So debut novelist Tom Pollock is telling a story with a familiar shape, a story of secret London. The daddy of such books is Neil Gaiman's Neverwhere (1996), adapted from the BBC drama he devised with Lenny Henry, and it still casts a long shadow. Once I would have said that there was perhaps a need for this sort of story to be retold every five years or so, but now, of course, urban fantasy is ascendant and every city has a secret soul. The City's Son may ride this wave but it fits more comfortably into a slightly more specific tradition. After all, London is a bit special. I was reminded of this earlier in the year when I went to an interview with slipstream writer Nina Allan. At one point, she mused on her distance from the core of the science fiction genre and rather wistfully remarked that she'd like to be a space writer but always seemed to end up as a time writer. Listening to her I was struck by how perfect London is as a setting for such fiction. After all, the city is a type of time machine; the past and the future sandwiched against each other. This history—this density—imbues the city with a crushing psychic weight. It is virtually a singularity. As one of Pollock's characters puts it: "You see, this city is built on a lot of things: brick and stone and river clay, but under that, under everything this city is built on bargains" (p. 236).London, it seems he is arguing, is such an optimal setting as it is both space and time: it is simultaneously the sewers of Mieville's King Rat and the weird bleeding of memory into present in Cornell's London Falling.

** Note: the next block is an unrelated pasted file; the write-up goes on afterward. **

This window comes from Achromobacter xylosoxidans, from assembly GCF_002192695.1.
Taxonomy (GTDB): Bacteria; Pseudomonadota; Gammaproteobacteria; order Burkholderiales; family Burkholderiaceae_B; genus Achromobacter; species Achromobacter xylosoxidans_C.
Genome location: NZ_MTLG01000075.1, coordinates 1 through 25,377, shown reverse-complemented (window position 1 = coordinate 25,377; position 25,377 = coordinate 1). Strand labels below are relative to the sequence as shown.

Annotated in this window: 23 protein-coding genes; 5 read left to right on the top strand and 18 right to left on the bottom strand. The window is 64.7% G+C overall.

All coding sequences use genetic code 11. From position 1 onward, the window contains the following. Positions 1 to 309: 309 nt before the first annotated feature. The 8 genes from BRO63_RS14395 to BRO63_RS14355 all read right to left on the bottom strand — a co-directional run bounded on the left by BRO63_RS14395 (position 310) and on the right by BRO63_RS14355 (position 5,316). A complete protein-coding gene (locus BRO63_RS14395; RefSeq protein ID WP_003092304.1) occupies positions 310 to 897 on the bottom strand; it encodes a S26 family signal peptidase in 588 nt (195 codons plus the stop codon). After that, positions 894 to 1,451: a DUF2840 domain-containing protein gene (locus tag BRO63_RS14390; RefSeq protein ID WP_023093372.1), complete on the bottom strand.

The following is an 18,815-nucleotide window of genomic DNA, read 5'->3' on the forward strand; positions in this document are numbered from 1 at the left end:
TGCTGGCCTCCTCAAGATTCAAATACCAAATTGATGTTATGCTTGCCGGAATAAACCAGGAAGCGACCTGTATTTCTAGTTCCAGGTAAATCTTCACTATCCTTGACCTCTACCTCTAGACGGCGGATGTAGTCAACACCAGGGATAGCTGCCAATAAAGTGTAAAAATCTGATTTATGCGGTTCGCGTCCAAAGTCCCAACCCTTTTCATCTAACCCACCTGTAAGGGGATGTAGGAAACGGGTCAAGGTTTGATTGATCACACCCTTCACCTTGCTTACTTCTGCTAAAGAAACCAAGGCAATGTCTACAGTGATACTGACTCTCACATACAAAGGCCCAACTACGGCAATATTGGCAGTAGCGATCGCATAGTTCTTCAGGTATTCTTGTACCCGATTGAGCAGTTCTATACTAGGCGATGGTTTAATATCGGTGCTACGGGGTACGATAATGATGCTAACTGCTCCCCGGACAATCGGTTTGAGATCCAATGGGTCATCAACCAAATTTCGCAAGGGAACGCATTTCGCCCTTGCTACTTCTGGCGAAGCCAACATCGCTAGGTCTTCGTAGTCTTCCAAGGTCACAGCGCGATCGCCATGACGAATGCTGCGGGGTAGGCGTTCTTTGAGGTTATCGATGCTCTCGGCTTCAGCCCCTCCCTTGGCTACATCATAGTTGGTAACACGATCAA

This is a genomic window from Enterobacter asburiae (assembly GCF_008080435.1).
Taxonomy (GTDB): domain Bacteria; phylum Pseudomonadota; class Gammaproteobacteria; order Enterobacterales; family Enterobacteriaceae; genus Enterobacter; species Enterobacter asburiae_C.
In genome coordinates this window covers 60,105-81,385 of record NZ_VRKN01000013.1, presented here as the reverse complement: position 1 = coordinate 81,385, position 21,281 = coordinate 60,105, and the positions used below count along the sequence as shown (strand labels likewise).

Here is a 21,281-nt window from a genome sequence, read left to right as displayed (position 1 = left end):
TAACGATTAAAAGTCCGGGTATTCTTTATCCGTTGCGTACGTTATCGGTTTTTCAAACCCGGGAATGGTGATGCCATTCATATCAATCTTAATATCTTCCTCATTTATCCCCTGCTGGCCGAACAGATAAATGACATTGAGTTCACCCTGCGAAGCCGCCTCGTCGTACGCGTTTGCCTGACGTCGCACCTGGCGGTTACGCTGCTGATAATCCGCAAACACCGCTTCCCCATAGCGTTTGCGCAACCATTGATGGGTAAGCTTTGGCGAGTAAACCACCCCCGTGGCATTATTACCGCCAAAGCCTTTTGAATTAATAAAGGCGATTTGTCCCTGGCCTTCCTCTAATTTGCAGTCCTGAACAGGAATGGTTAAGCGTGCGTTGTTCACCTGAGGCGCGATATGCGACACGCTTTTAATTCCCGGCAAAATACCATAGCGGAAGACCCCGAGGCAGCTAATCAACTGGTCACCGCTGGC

Of course, the history of London can only help this idea. London is the birthplace of the novel: in the coffeehouses of mid-to-late 18th Century London were Samuel Richardson's Pamela, Henry Fielding's Tom Jones, William Godwin's Caleb Williams. While ostensibly character portraits, all take London as their setting, and argue a politicised or philosophical point, where both character and setting have vital roles to play. From Shakespeare to Dickens, Wells and Orwell to Zadie Smith and Hanif Kureishi, London has had a rich literary history, purely by the happenstance of being the capital of the largest empire the world has ever seen, via being the birthplace of the most spoken language in the world. It is ineveitable, therefore, that it will have a special place in literary history, and its cosmopolitain make up an impact on the plots of stories the world over.
It is only natural, therefore, that it also has an impact on contemporary speculative fiction. The sheer amount of names that can be conjured off the top of ones head tells its own story: Mieville, Sinclair, Aaranovitch, Gaiman, Griffin, Pollock, Stroud; not to mention those canonical works by the likes of Ballard, Gibson, Wells, Orwell, Huxley, Moorcock and the like. All of these authors use London as their jumping off point, offer their own perspectives of London as a place of wonder, of metaphor. The destruction of London, in Wells' The War of The Worlds, or Ballard's The Drowned World is often used as metaphor for the destruction of civilization: because London is civilization. When it is explored within its current bounds, it often the weird and secretive sections that come up trumps: the Underground, both literal place in the Sewers of Mieville and the Underground railway system of Gaiman, or history in the battle, and eventual resolution of Pollock's Blankleits and Sodiumites, representative of present and past streetlighting. The nature of London is blurring, polymorphous.